Yesterday, with broad bipartisan support, the U.S. House of Representatives voted overwhelmingly (352-65) to support the Protecting Americans from Foreign Adversary Controlled Applications Act, designed to begin the process of banning TikTok’s use in the United States. This is music to my ears. See a previous blog post on this subject.

The Act would penalize app stores and web hosting services that host TikTok while it is owned by Chinese-based ByteDance. However, if the app is divested from ByteDance, the Act will allow use of TikTok in the U.S.

National security experts have warned legislators and the public about downloading and using TikTok as a national security threat. This threat manifests because the owner of ByteDance is required by Chinese law to share users’ data with the Chinese Communist government. When downloading the app, TikTok obtains access to users’ microphones, cameras, and location services, which is essentially spyware on over 170 million Americans’ every move, (dance or not).

Lawmakers are concerned about the detailed sharing of Americans’ data with one of its top adversaries and the ability of TikTok’s algorithms to influence and launch disinformation campaigns against the American people. The Act will make its way through the Senate, and if passed, President Biden has indicated that he will sign it. This is a big win for privacy and national security.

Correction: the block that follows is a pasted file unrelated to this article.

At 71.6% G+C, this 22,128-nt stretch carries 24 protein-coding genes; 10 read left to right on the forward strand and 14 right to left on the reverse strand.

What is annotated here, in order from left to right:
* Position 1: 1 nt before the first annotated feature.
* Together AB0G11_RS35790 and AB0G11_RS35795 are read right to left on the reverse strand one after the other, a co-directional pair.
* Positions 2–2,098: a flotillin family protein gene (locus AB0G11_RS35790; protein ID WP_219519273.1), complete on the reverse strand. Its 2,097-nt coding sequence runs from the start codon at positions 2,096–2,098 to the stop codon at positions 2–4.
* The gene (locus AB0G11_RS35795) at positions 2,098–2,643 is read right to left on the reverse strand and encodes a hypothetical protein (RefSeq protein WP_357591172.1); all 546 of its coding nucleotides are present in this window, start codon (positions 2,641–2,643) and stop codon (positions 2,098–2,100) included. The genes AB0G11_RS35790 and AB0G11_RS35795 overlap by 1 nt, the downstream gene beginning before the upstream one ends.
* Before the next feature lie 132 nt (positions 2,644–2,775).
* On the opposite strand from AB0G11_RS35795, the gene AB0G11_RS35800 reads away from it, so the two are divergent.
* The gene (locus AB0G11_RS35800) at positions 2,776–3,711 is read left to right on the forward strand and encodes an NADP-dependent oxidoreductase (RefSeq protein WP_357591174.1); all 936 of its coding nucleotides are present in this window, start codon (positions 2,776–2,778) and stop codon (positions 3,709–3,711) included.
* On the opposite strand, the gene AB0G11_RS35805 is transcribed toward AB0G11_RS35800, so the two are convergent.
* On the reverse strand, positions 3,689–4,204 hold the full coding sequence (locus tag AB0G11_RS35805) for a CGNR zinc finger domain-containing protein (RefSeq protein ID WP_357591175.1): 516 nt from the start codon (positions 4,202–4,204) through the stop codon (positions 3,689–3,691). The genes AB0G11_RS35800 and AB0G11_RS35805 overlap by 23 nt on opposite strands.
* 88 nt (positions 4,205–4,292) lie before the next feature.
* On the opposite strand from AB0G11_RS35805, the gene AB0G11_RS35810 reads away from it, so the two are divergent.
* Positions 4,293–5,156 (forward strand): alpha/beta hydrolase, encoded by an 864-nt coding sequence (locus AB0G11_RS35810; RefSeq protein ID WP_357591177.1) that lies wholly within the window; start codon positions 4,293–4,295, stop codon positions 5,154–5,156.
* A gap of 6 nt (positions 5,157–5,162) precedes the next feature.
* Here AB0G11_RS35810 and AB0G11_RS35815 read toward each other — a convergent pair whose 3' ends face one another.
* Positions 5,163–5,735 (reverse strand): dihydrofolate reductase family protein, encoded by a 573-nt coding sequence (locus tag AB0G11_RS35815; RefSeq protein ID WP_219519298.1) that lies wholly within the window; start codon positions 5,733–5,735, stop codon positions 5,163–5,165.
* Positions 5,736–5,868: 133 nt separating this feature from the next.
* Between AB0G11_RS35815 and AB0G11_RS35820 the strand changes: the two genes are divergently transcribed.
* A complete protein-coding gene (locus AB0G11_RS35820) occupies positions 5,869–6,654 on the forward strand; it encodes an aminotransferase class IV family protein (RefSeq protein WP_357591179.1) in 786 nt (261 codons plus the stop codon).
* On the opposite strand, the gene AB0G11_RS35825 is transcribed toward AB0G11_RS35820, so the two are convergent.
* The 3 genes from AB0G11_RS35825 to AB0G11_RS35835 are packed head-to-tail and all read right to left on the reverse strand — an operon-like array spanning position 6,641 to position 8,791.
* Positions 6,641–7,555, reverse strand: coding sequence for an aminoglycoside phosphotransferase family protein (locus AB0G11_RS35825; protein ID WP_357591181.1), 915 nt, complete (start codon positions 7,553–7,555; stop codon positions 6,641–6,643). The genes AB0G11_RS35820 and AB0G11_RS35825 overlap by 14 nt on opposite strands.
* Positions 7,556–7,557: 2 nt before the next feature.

Photo of Linn Foster Freedman Linn Foster Freedman

Linn Freedman practices in data privacy and security law, cybersecurity, and complex litigation. She is a member of the Business Litigation Group and the Financial Services Cyber-Compliance Team, and chair’s the firm’s Data Privacy and Security Team. Linn focuses her practice on…

Linn Freedman practices in data privacy and security law, cybersecurity, and complex litigation. She is a member of the Business Litigation Group and the Financial Services Cyber-Compliance Team, and chair’s the firm’s Data Privacy and Security Team. Linn focuses her practice on compliance with all state and federal privacy and security laws and regulations. She counsels a range of public and private clients from industries such as construction, education, health care, insurance, manufacturing, real estate, utilities and critical infrastructure, marine and charitable organizations, on state and federal data privacy and security investigations, as well as emergency data breach response and mitigation. Linn is an Adjunct Professor of the Practice of Cybersecurity at Brown University and an Adjunct Professor of Law at Roger Williams University School of Law.  Prior to joining the firm, Linn served as assistant attorney general and deputy chief of the Civil Division of the Attorney General’s Office for the State of Rhode Island. She earned her J.D. from Loyola University School of Law and her B.A., with honors, in American Studies from Newcomb College of Tulane University. She is admitted to practice law in Massachusetts and Rhode Island. Read her full rc.com bio here.